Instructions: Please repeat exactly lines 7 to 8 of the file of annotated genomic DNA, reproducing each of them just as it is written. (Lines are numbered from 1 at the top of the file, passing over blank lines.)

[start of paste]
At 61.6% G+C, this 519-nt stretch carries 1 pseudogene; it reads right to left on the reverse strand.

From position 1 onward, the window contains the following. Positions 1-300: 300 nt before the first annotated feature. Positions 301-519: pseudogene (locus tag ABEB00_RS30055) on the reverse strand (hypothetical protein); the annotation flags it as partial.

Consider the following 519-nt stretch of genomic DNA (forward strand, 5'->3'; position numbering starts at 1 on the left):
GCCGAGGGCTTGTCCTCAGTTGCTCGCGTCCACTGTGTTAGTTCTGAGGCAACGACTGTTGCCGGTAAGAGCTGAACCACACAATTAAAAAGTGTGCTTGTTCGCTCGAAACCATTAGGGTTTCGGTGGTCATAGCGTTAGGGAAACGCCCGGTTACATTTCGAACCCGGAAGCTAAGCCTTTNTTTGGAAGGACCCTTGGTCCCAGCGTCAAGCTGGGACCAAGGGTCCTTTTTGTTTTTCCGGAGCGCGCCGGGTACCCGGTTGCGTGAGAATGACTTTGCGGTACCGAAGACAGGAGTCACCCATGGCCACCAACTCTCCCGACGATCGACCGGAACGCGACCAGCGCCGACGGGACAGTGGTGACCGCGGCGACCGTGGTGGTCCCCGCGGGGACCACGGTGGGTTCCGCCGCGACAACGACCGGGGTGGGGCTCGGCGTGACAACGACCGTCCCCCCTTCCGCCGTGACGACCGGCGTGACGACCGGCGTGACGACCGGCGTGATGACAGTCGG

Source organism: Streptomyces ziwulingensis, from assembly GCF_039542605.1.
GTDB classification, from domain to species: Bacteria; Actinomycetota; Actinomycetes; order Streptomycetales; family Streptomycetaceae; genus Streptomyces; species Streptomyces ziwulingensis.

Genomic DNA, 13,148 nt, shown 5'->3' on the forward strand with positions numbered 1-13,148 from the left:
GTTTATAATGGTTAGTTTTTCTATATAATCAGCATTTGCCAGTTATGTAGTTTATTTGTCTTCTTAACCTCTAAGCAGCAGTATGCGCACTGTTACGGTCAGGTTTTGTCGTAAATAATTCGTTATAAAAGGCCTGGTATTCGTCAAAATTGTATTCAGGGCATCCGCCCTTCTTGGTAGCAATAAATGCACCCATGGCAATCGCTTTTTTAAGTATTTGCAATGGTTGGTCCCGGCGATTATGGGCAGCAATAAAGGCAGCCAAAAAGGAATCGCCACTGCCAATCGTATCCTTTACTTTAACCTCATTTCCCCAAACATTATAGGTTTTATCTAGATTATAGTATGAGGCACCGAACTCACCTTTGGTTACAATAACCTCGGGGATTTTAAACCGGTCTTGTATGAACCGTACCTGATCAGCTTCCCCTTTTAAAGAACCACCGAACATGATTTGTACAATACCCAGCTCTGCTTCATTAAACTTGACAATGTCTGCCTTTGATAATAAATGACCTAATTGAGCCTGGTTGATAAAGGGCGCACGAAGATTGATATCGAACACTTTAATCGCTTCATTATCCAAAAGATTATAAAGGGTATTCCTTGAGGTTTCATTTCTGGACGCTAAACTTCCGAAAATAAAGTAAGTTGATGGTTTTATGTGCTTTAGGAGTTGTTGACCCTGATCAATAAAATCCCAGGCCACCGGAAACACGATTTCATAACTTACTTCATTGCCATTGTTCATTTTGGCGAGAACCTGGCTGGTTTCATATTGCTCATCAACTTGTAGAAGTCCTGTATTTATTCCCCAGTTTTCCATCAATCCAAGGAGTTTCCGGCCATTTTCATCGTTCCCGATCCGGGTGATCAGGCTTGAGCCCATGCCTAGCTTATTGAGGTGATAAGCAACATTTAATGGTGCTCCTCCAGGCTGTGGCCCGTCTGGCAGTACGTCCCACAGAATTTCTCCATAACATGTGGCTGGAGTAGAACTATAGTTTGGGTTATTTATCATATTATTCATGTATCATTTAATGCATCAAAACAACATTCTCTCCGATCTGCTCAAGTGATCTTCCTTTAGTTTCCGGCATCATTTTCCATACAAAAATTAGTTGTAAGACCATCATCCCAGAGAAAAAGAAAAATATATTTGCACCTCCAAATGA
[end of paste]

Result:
Genomic DNA, 13,148 nt, shown 5'->3' on the forward strand with positions numbered 1-13,148 from the left:
GTTTATAATGGTTAGTTTTTCTATATAATCAGCATTTGCCAGTTATGTAGTTTATTTGTCTTCTTAACCTCTAAGCAGCAGTATGCGCACTGTTACGGTCAGGTTTTGTCGTAAATAATTCGTTATAAAAGGCCTGGTATTCGTCAAAATTGTATTCAGGGCATCCGCCCTTCTTGGTAGCAATAAATGCACCCATGGCAATCGCTTTTTTAAGTATTTGCAATGGTTGGTCCCGGCGATTATGGGCAGCAATAAAGGCAGCCAAAAAGGAATCGCCACTGCCAATCGTATCCTTTACTTTAACCTCATTTCCCCAAACATTATAGGTTTTATCTAGATTATAGTATGAGGCACCGAACTCACCTTTGGTTACAATAACCTCGGGGATTTTAAACCGGTCTTGTATGAACCGTACCTGATCAGCTTCCCCTTTTAAAGAACCACCGAACATGATTTGTACAATACCCAGCTCTGCTTCATTAAACTTGACAATGTCTGCCTTTGATAATAAATGACCTAATTGAGCCTGGTTGATAAAGGGCGCACGAAGATTGATATCGAACACTTTAATCGCTTCATTATCCAAAAGATTATAAAGGGTATTCCTTGAGGTTTCATTTCTGGACGCTAAACTTCCGAAAATAAAGTAAGTTGATGGTTTTATGTGCTTTAGGAGTTGTTGACCCTGATCAATAAAATCCCAGGCCACCGGAAACACGATTTCATAACTTACTTCATTGCCATTGTTCATTTTGGCGAGAACCTGGCTGGTTTCATATTGCTCATCAACTTGTAGAAGTCCTGTATTTATTCCCCAGTTTTCCATCAATCCAAGGAGTTTCCGGCCATTTTCATCGTTCCCGATCCGGGTGATCAGGCTTGAGCCCATGCCTAGCTTATTGAGGTGATAAGCAACATTTAATGGTGCTCCTCCAGGCTGTGGCCCGTCTGGCAGTACGTCCCACAGAATTTCTCCATAACATGTGGCTGGAGTAGAACTATAGTTTGGGTTATTTATCATATTATTCATGTATCATTTAATGCATCAAAACAACATTCTCTCCGATCTGCTCAAGTGATCTTCCTTTAGTTTCCGGCATCATTTTCCATACAAAAATTAGTTGTAAGACCATCATCCCAGAGAAAAAGAAAAATATATTTGCACCTCCAAATGA